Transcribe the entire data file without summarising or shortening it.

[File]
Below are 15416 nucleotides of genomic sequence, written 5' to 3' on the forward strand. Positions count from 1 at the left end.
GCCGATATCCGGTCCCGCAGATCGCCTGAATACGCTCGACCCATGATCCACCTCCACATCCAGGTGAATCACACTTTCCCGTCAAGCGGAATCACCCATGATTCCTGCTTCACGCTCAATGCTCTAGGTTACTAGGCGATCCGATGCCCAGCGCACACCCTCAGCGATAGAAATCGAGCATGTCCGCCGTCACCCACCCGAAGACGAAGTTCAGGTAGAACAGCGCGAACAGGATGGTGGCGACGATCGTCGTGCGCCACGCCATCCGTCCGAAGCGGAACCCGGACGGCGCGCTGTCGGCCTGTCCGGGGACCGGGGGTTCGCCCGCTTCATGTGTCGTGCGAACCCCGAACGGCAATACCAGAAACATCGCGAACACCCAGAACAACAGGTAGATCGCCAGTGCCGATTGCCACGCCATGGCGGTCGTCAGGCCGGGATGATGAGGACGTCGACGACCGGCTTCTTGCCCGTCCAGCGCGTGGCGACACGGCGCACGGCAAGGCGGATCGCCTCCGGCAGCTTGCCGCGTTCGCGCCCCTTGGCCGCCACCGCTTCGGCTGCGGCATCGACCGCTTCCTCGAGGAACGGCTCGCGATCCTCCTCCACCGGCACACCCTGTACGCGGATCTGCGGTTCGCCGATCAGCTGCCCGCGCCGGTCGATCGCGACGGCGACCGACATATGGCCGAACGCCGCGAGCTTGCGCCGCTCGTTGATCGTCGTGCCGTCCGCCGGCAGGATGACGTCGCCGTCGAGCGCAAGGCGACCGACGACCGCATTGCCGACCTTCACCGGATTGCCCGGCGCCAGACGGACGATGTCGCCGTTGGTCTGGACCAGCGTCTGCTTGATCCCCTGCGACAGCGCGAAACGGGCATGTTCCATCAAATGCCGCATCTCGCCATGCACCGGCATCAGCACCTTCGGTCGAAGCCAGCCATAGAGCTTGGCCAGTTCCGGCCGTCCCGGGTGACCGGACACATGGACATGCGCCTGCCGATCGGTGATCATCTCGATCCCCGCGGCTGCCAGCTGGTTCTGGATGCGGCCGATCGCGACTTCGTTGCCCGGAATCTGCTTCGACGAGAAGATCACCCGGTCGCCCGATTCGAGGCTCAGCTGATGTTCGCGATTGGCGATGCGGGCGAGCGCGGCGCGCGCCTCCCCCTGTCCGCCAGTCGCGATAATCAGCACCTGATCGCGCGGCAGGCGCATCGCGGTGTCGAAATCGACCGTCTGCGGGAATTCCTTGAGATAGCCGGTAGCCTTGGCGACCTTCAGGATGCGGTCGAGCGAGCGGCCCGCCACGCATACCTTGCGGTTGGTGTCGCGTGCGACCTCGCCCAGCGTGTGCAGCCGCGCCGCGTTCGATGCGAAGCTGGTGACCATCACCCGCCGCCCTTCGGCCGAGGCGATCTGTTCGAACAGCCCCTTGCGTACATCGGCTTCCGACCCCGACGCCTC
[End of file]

Below are 15416 nucleotides of genomic sequence, written 5' to 3' on the forward strand. Positions count from 1 at the left end.
GCCGATATCCGGTCCCGCAGATCGCCTGAATACGCTCGACCCATGATCCACCTCCACATCCAGGTGAATCACACTTTCCCGTCAAGCGGAATCACCCATGATTCCTGCTTCACGCTCAATGCTCTAGGTTACTAGGCGATCCGATGCCCAGCGCACACCCTCAGCGATAGAAATCGAGCATGTCCGCCGTCACCCACCCGAAGACGAAGTTCAGGTAGAACAGCGCGAACAGGATGGTGGCGACGATCGTCGTGCGCCACGCCATCCGTCCGAAGCGGAACCCGGACGGCGCGCTGTCGGCCTGTCCGGGGACCGGGGGTTCGCCCGCTTCATGTGTCGTGCGAACCCCGAACGGCAATACCAGAAACATCGCGAACACCCAGAACAACAGGTAGATCGCCAGTGCCGATTGCCACGCCATGGCGGTCGTCAGGCCGGGATGATGAGGACGTCGACGACCGGCTTCTTGCCCGTCCAGCGCGTGGCGACACGGCGCACGGCAAGGCGGATCGCCTCCGGCAGCTTGCCGCGTTCGCGCCCCTTGGCCGCCACCGCTTCGGCTGCGGCATCGACCGCTTCCTCGAGGAACGGCTCGCGATCCTCCTCCACCGGCACACCCTGTACGCGGATCTGCGGTTCGCCGATCAGCTGCCCGCGCCGGTCGATCGCGACGGCGACCGACATATGGCCGAACGCCGCGAGCTTGCGCCGCTCGTTGATCGTCGTGCCGTCCGCCGGCAGGATGACGTCGCCGTCGAGCGCAAGGCGACCGACGACCGCATTGCCGACCTTCACCGGATTGCCCGGCGCCAGACGGACGATGTCGCCGTTGGTCTGGACCAGCGTCTGCTTGATCCCCTGCGACAGCGCGAAACGGGCATGTTCCATCAAATGCCGCATCTCGCCATGCACCGGCATCAGCACCTTCGGTCGAAGCCAGCCATAGAGCTTGGCCAGTTCCGGCCGTCCCGGGTGACCGGACACATGGACATGCGCCTGCCGATCGGTGATCATCTCGATCCCCGCGGCTGCCAGCTGGTTCTGGATGCGGCCGATCGCGACTTCGTTGCCCGGAATCTGCTTCGACGAGAAGATCACCCGGTCGCCCGATTCGAGGCTCAGCTGATGTTCGCGATTGGCGATGCGGGCGAGCGCGGCGCGCGCCTCCCCCTGTCCGCCAGTCGCGATAATCAGCACCTGATCGCGCGGCAGGCGCATCGCGGTGTCGAAATCGACCGTCTGCGGGAATTCCTTGAGATAGCCGGTAGCCTTGGCGACCTTCAGGATGCGGTCGAGCGAGCGGCCCGCCACGCATACCTTGCGGTTGGTGTCGCGTGCGACCTCGCCCAGCGTGTGCAGCCGCGCCGCGTTCGATGCGAAGCTGGTGACCATCACCCGCCGCCCTTCGGCCGAGGCGATCTGTTCGAACAGCCCCTTGCGTACATCGGCTTCCGACCCCGACGCCTC